Characters deliver back-handed compliments, subtle put-downs, and blunt reminders of social station to each other in “The Magpie Takes the Train.” They are so absorbed with maintaining their own class personas they can’t suspect that someone right in front of them is changing his own social standing with disguises every time the train enters a tunnel.
This cheeky, class-based humor is plenty of fun, but a few implementation problems occasionally mar game-play. Possessives aren’t recognized, so terms like “Horus’ talons” or the “Viscount’s neck” produce unhelpful responses. “Change into” isn’t a verb, which is odd for a game about costume changes. Even stranger, “costume” isn’t always understood, for instance “maintenance costume” isn’t recognized, but “maintenance uniform” is.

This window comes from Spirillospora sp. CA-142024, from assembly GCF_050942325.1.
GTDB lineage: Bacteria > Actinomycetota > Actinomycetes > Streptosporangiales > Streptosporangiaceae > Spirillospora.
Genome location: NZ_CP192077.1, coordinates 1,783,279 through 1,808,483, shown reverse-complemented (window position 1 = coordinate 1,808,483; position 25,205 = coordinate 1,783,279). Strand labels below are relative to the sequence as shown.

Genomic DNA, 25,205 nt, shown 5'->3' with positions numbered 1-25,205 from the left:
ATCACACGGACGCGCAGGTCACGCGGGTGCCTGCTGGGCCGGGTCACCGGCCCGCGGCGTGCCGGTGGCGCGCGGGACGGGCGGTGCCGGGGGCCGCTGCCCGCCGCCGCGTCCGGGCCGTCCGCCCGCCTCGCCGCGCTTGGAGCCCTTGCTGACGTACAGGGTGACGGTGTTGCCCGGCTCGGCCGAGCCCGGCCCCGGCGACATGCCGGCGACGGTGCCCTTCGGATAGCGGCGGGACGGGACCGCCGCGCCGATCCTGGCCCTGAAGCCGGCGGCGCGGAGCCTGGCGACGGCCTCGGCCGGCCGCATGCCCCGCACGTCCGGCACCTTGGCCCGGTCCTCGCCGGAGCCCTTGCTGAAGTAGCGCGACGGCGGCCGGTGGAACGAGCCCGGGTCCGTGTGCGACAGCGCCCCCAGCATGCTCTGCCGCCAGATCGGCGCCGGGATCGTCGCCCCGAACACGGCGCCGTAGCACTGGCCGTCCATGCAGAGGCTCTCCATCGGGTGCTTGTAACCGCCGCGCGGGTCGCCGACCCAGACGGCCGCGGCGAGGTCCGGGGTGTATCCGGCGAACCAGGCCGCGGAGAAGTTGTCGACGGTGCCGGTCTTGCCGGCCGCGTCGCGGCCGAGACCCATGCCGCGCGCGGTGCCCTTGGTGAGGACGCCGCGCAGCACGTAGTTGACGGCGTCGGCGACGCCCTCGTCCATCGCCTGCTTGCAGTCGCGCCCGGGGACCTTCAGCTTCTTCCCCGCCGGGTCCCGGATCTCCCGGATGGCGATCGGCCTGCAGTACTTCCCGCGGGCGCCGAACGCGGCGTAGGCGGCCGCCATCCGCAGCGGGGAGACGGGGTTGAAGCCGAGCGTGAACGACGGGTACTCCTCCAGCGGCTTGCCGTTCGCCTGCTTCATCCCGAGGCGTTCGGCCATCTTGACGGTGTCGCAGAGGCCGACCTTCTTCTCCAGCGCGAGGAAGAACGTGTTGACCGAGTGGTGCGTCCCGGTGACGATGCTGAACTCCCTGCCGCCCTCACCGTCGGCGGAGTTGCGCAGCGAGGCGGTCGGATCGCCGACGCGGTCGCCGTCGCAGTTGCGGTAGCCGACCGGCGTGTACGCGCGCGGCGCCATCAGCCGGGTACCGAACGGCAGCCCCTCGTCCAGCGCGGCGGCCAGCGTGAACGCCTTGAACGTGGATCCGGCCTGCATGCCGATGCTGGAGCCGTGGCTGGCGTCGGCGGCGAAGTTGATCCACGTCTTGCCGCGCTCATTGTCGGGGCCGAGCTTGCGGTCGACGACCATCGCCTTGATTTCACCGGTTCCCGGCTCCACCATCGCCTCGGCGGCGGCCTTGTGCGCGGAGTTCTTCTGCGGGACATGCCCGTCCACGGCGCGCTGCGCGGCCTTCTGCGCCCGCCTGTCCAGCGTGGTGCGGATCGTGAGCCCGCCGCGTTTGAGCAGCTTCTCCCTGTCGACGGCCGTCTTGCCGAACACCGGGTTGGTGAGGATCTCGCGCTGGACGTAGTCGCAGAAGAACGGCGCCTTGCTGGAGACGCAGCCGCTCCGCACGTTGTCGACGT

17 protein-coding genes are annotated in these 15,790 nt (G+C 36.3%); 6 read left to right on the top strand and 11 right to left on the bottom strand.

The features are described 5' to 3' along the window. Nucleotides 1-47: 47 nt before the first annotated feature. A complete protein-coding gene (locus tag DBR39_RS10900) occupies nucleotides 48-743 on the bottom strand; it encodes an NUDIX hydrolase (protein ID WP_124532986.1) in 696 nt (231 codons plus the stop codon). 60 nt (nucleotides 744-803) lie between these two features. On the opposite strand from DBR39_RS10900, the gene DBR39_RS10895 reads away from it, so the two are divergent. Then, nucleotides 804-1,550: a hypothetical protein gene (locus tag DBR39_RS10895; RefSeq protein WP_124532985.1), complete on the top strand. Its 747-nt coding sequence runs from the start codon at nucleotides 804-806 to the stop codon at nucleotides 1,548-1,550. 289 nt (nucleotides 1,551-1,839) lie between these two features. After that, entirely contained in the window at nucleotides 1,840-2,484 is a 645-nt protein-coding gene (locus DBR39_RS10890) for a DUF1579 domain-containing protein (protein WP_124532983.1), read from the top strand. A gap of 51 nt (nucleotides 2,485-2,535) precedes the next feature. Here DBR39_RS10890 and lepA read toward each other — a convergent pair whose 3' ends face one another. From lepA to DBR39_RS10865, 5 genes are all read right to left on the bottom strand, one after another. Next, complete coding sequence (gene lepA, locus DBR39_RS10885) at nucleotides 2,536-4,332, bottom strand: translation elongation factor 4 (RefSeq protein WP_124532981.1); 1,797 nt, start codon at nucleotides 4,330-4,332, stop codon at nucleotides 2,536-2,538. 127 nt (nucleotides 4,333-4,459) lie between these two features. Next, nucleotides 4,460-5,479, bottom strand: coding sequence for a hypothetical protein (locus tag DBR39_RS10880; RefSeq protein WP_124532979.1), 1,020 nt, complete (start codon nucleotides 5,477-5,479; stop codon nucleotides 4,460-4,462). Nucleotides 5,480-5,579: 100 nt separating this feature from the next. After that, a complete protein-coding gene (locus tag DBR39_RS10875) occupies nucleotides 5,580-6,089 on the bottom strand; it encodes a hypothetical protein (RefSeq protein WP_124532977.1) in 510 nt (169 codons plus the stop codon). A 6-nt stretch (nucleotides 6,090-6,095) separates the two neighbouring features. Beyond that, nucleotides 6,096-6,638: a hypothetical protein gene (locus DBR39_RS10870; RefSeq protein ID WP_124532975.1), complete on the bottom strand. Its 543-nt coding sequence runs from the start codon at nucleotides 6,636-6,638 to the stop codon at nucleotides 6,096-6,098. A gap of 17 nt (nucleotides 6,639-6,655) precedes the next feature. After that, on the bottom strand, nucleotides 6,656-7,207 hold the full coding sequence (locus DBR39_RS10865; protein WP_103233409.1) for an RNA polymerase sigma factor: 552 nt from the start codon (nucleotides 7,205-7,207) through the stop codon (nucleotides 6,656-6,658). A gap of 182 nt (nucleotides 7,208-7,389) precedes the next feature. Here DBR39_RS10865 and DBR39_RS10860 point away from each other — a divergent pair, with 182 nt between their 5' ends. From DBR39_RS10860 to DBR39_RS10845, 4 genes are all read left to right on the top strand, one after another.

Also, a design decision hampers the generally enjoyable game-play. The “say topic” conversation system results in awkward, unintuitive commands, the topics don’t have synonyms, and the topic announcements are intrusive and reduce player agency.
Otherwise, “Magpie’s” game design is remarkably enjoyable. It features a set of iterative puzzles, which reveal new puzzles, which disclose more about the amusing situation, all of which reinforce the stifling class-conscious world the Magpie happily exploits.
“The Magpie Takes the Train” is first-class game hampered only by an odd design choice and a few implementation oversights.